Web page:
Neural oscillation is rhythmic or repetitive neural activity in the central nervous system. Neural tissue can generate oscillatory activity in many ways, driven either by mechanisms localized within individual neurons or by interactions between neurons. In individual neurons, oscillations can appear either as oscillations in membrane potential or as rhythmic patterns of action potentials, which then produce oscillatory activation of post-synaptic neurons. At the level of neural ensembles, synchronized activity of large numbers of neurons can give rise to macroscopic oscillations, which can be observed in the electroencephalogram (EEG). Oscillatory activity in groups of neurons generally arise from feedback connections between the neurons that result in the synchronization of their firing patterns. The interaction between neurons can give rise to oscillations at a different frequency than the firing frequency of individual neurons. A well-known example of macroscopic neural oscillations is alpha activity.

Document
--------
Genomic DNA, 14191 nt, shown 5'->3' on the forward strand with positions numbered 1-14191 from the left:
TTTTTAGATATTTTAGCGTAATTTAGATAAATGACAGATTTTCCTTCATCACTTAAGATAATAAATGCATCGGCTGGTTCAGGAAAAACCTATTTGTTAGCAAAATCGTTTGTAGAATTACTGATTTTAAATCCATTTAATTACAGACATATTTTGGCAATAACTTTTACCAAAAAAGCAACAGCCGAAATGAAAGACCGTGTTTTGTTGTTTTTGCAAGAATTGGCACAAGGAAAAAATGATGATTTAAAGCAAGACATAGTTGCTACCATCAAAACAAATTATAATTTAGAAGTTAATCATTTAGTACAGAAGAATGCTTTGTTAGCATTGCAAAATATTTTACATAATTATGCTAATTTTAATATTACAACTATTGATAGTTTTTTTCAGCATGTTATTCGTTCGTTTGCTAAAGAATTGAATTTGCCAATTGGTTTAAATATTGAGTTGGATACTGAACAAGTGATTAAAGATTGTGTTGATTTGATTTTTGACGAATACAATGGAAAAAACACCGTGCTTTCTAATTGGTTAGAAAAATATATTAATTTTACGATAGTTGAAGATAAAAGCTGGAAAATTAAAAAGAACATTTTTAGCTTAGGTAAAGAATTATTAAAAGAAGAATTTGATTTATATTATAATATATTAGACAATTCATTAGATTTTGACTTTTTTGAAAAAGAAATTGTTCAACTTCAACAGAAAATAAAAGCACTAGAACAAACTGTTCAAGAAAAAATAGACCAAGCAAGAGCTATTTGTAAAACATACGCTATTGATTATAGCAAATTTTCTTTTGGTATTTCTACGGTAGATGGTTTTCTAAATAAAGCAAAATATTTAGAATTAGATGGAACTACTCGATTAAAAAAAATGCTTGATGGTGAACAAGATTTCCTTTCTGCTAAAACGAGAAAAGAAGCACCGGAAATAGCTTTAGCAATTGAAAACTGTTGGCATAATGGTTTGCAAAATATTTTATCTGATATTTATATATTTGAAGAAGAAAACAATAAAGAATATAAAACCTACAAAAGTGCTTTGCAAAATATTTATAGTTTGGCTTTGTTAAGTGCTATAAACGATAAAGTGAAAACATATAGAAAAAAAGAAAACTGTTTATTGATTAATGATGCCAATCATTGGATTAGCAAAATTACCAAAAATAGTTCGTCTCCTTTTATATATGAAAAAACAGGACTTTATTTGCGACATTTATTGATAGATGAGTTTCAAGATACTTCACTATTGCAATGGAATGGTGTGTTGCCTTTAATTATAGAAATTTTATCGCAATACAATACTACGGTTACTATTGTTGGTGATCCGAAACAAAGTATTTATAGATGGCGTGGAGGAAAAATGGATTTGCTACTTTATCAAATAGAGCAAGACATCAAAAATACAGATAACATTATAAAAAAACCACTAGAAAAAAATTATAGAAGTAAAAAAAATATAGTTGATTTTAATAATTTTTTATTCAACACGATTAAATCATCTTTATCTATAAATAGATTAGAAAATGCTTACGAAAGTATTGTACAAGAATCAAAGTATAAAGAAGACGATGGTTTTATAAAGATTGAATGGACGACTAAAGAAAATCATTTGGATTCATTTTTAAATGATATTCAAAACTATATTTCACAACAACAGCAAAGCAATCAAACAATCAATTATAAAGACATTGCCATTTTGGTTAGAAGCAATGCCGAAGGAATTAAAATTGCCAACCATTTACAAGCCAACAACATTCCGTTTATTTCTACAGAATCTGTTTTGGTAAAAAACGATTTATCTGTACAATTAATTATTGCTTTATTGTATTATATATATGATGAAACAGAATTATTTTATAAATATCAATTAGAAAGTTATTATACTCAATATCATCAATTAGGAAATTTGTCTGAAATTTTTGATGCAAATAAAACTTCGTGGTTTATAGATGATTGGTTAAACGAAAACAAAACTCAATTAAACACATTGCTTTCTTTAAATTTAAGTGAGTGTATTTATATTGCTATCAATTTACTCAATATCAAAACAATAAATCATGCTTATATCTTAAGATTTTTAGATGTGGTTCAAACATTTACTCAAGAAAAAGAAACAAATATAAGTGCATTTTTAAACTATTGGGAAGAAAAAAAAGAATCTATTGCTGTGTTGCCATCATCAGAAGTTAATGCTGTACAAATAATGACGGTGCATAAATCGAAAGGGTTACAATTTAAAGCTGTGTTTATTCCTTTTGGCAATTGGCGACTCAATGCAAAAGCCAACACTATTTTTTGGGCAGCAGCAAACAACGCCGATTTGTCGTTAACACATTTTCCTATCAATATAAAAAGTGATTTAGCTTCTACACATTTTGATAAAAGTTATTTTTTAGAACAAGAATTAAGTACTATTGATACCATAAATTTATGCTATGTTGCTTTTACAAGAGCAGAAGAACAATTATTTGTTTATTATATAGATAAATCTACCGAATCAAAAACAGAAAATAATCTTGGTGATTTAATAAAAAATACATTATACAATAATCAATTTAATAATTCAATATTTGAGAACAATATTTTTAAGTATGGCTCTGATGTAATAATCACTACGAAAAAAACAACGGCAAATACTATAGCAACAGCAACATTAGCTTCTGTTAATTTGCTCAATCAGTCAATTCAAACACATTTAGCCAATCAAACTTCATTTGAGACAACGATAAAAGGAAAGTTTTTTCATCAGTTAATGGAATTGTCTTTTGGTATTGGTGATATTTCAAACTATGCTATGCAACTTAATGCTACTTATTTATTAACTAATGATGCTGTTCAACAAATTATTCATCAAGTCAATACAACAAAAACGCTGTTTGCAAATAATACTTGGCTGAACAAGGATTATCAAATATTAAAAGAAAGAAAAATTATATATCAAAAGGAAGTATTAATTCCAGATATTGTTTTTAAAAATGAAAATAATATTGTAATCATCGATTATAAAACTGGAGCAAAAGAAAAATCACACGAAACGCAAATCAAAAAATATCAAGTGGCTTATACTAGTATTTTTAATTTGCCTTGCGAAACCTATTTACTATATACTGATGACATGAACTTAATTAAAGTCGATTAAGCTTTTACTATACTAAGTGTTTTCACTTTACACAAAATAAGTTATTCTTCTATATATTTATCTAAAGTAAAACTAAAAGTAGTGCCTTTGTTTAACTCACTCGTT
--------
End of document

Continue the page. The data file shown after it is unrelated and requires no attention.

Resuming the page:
Neural oscillations were observed by researchers as early as Hans Berger, but their functional role is still not fully understood. The possible roles of neural oscillations include feature binding, information transfer mechanisms and the generation of rhythmic motor output. Over the last decades more insight has been gained, especially with advances in brain imaging. A major area of research in neuroscience involves determining how oscillations are generated and what their roles are. Oscillatory activity in the brain is widely observed at different levels of observation and is thought to play a key role in processing neural information. Numerous experimental studies indeed support a functional role of neural oscillations; a unified interpretation, however, is still lacking.
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Famous quotes containing the word oscillation:
“In almost all climes the tortoise and the frog are among the precursors and heralds of this season, and birds fly with song and glancing plumage, and plants spring and bloom, and winds blow, to correct this slight oscillation of the poles and preserve the equilibrium of nature.”
—Henry David Thoreau (18171862)